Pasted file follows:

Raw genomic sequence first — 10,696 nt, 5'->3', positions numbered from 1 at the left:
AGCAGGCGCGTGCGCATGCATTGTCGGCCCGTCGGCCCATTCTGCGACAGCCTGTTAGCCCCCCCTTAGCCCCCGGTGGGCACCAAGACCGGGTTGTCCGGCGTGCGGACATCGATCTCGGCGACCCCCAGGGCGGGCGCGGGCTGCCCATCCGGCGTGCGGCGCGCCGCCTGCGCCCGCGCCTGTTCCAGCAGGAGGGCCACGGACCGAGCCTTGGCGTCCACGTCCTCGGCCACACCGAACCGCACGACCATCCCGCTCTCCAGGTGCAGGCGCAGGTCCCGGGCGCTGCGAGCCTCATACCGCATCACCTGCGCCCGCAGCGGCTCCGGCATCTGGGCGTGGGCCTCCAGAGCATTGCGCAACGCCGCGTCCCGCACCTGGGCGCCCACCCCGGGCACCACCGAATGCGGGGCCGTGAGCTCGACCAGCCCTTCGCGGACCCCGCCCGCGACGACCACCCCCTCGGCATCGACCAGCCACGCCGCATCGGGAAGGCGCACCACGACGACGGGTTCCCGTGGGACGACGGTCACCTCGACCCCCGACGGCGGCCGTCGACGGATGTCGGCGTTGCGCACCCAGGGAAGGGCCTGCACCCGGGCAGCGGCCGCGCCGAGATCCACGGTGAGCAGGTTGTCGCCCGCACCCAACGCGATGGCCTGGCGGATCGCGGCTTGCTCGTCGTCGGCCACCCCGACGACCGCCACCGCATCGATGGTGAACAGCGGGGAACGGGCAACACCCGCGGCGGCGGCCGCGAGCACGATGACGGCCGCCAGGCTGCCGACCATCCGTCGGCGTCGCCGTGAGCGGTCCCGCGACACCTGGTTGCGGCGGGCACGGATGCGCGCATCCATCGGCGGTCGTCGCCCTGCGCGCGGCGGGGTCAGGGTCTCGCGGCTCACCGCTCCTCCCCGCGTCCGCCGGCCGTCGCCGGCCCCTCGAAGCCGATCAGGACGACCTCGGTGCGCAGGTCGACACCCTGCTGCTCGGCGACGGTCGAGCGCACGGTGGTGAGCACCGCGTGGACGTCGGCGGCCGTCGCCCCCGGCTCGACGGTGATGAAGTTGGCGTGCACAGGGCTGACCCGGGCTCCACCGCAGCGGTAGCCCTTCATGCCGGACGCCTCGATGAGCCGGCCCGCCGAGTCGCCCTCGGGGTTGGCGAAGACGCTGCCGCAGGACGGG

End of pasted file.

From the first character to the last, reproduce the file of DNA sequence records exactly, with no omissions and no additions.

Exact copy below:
Raw genomic sequence first — 10,696 nt, 5'->3', positions numbered from 1 at the left:
AGCAGGCGCGTGCGCATGCATTGTCGGCCCGTCGGCCCATTCTGCGACAGCCTGTTAGCCCCCCCTTAGCCCCCGGTGGGCACCAAGACCGGGTTGTCCGGCGTGCGGACATCGATCTCGGCGACCCCCAGGGCGGGCGCGGGCTGCCCATCCGGCGTGCGGCGCGCCGCCTGCGCCCGCGCCTGTTCCAGCAGGAGGGCCACGGACCGAGCCTTGGCGTCCACGTCCTCGGCCACACCGAACCGCACGACCATCCCGCTCTCCAGGTGCAGGCGCAGGTCCCGGGCGCTGCGAGCCTCATACCGCATCACCTGCGCCCGCAGCGGCTCCGGCATCTGGGCGTGGGCCTCCAGAGCATTGCGCAACGCCGCGTCCCGCACCTGGGCGCCCACCCCGGGCACCACCGAATGCGGGGCCGTGAGCTCGACCAGCCCTTCGCGGACCCCGCCCGCGACGACCACCCCCTCGGCATCGACCAGCCACGCCGCATCGGGAAGGCGCACCACGACGACGGGTTCCCGTGGGACGACGGTCACCTCGACCCCCGACGGCGGCCGTCGACGGATGTCGGCGTTGCGCACCCAGGGAAGGGCCTGCACCCGGGCAGCGGCCGCGCCGAGATCCACGGTGAGCAGGTTGTCGCCCGCACCCAACGCGATGGCCTGGCGGATCGCGGCTTGCTCGTCGTCGGCCACCCCGACGACCGCCACCGCATCGATGGTGAACAGCGGGGAACGGGCAACACCCGCGGCGGCGGCCGCGAGCACGATGACGGCCGCCAGGCTGCCGACCATCCGTCGGCGTCGCCGTGAGCGGTCCCGCGACACCTGGTTGCGGCGGGCACGGATGCGCGCATCCATCGGCGGTCGTCGCCCTGCGCGCGGCGGGGTCAGGGTCTCGCGGCTCACCGCTCCTCCCCGCGTCCGCCGGCCGTCGCCGGCCCCTCGAAGCCGATCAGGACGACCTCGGTGCGCAGGTCGACACCCTGCTGCTCGGCGACGGTCGAGCGCACGGTGGTGAGCACCGCGTGGACGTCGGCGGCCGTCGCCCCCGGCTCGACGGTGATGAAGTTGGCGTGCACAGGGCTGACCCGGGCTCCACCGCAGCGGTAGCCCTTCATGCCGGACGCCTCGATGAGCCGGCCCGCCGAGTCGCCCTCGGGGTTGGCGAAGACGCTGCCGCAGGACGGG